It was Marion King Hubbert, a U.S. geoscientist, who first proposed the theory that oil production would reach a “peak,” based on available reserves, after which it would fall precipitously. At a 1956 American Petroleum Institute meeting he presented a paper showing a bell curve of U.S. oil production, with the chart displaying an inflection point that indicated that oil production would peak between 1965 and 1975.
Hubbert predicted U.S. production levels would top out at between 6.8 MMbbl/d to 8.2 MMbbl/d. He also saw global production peaking around the year 2000 at 12 MMbbl/d. Hubbert saw both U.S. and world production declining rapidly after that.
When first proposed, this idea caused great concern among a populace who had seen civilization skyrocket to new heights in the half century since it had begun to depend on a reliable supply of fossil fuels.
In Hubbert’s paper, the peak oil concept applied only to easily accessible conventional oil production using beam pumps and vertical wells to access known oil reserves onshore, and in shallow offshore formations. His original theory does not include unconventional shale or deep offshore wells. But today’s common usage of the term now includes all sources of oil production.
Some have noted that U.S. conventional output did indeed peak in 1970 at 9.65 MMbbl/d. From there, overall production would slowly fall for decades until the shale revolution achieved critical mass in about 2010, reaching 12.9 Mmbbl/d in September of 2023. The EIA has projected it breaking 13 MMbbl/d after that.
It is easy to find opposing opinions on dates and amounts for peak oil, all the way to none at all (see list below). One thing is for sure, the two driving forces behind any peak oil threshold will be pricing and technology. At this writing, predictions of $100 per barrel oil by the end of 2023 are everywhere. Rising demand in China coupled with Saudi and OPEC+ restraint are the leading forces behind those predictions. Those kinds of prices could reverse a 3-month downtrend (through September) in shale production and in rig counts.
Extending the Peak
Technological advancements have already unleashed the aforementioned shale revolution, with the industry and academia in oil producing regions frantically continuing research on both drilling and recovery enhancement. It is well known that, even with today’s improved recovery technology, well more than two thirds of existing reserves are left trapped in the rock.
On that note Tim Leach, former president of Concho Resources and now board member of ConocoPhillips after the former’s sale to the latter in 2021, is optimistic about the upside. On September 15, Leach spoke at the University of Texas’ Kay Bailey Hutchison Energy Symposium, saying, “Somebody out there is drilling to a zone that no one’s ever heard about before. Somebody’s using a technique that no one’s ever tried before. You really have to keep your ear to the ground. That’s where the breakthrough’s going to come from.”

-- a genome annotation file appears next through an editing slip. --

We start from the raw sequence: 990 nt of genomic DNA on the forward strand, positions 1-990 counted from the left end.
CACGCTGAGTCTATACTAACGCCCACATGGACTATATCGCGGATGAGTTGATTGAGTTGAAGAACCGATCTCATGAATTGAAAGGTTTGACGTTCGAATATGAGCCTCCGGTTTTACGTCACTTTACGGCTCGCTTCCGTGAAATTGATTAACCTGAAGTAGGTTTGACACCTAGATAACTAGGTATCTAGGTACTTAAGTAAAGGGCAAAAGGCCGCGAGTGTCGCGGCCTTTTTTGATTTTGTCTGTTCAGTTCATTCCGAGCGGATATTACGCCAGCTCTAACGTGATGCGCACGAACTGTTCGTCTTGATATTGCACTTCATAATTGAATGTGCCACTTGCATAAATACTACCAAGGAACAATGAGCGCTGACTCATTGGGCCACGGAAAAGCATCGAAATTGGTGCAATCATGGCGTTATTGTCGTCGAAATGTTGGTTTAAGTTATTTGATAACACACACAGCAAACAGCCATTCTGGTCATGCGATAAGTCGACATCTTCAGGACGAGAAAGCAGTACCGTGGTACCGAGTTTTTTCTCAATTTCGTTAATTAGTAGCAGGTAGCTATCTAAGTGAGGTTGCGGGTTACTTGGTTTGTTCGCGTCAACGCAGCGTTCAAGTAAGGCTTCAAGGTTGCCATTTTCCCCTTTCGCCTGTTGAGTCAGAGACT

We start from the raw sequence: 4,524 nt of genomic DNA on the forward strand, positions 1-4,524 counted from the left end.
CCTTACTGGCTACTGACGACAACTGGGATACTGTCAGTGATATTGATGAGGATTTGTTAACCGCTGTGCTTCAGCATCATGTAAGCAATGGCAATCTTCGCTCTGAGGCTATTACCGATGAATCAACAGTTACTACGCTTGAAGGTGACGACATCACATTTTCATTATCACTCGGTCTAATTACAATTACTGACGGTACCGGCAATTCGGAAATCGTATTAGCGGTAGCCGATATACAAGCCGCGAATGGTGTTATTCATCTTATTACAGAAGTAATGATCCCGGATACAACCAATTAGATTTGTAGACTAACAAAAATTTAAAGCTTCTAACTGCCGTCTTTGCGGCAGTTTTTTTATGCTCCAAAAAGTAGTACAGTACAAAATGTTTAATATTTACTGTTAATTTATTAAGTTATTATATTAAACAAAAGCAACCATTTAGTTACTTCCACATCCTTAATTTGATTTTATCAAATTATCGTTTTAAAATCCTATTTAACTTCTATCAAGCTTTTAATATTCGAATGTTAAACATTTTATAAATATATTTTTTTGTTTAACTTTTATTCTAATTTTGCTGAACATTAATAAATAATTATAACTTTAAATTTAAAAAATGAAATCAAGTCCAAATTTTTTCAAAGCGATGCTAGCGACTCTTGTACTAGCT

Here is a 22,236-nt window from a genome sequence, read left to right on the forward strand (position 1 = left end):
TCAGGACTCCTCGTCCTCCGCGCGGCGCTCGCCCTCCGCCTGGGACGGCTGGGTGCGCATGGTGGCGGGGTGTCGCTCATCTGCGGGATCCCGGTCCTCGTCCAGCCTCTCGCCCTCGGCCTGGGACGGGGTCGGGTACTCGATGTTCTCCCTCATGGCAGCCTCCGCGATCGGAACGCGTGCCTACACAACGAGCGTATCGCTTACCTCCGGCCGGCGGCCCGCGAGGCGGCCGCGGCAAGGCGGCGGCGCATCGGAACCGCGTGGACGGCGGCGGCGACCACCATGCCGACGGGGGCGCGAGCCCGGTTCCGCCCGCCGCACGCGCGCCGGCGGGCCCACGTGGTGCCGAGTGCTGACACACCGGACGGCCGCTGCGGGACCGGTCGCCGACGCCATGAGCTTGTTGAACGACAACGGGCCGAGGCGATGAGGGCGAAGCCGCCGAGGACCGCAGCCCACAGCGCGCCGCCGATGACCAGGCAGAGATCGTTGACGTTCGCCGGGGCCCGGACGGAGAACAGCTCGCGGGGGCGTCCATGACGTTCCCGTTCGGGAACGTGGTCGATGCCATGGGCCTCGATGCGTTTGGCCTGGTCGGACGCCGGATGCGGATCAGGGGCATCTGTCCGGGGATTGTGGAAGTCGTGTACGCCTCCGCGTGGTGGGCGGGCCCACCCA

His sentiment is echoed by Bryan Sheffield, founder and former CEO of Parsley Energy, now chairman/founder at Marbella Interests. For peak production, Sheffield said, “We always have down-spacing to bring more oil out of the ground. Operators’ inventory doubles or triples because of down-spacing.” He sees future price jumps as an additional incentive, particularly “If oil is at $150 [per barrel], or even $250 and sustains,” numbers that have been put forth by some in the industry.
And Geoffrey S. Lakings, market strategist for Industrial Info Resources, an energy supply chain research company, said he sees “No peak oil for supply, as new discoveries are being made all over the globe, especially in the Americas, in Guyana and Suriname.” He refers to the fact that a consortium including ExxonMobil and others began finding huge reserves offshore from Guyana in 2015, and the activity there continues to increase. In Suriname, Oilprice.com in June 2023 declared, “Suriname’s Oil Boom Is Back From The Brink” due to new offshore discoveries by Total Energies.
The large amount of freedom to innovate and meet market demands tells Regions Permian’s Travis Newkumet that any predictions of peak oil production will be hard to nail down. The company’s CEO and co-founder said, “The fact that the oil and gas industry is so free-enterprise-and-capitalist-based, with limited regulations, gives me a lot of confidence that innovative, smart people will continue to think of new ways to produce oil and gas. It’s very free to trade goods and services as it sees fit based on supply and demand.” As long as that’s true, he sees creative people continuing to be free to innovate.
Pushing Back on Production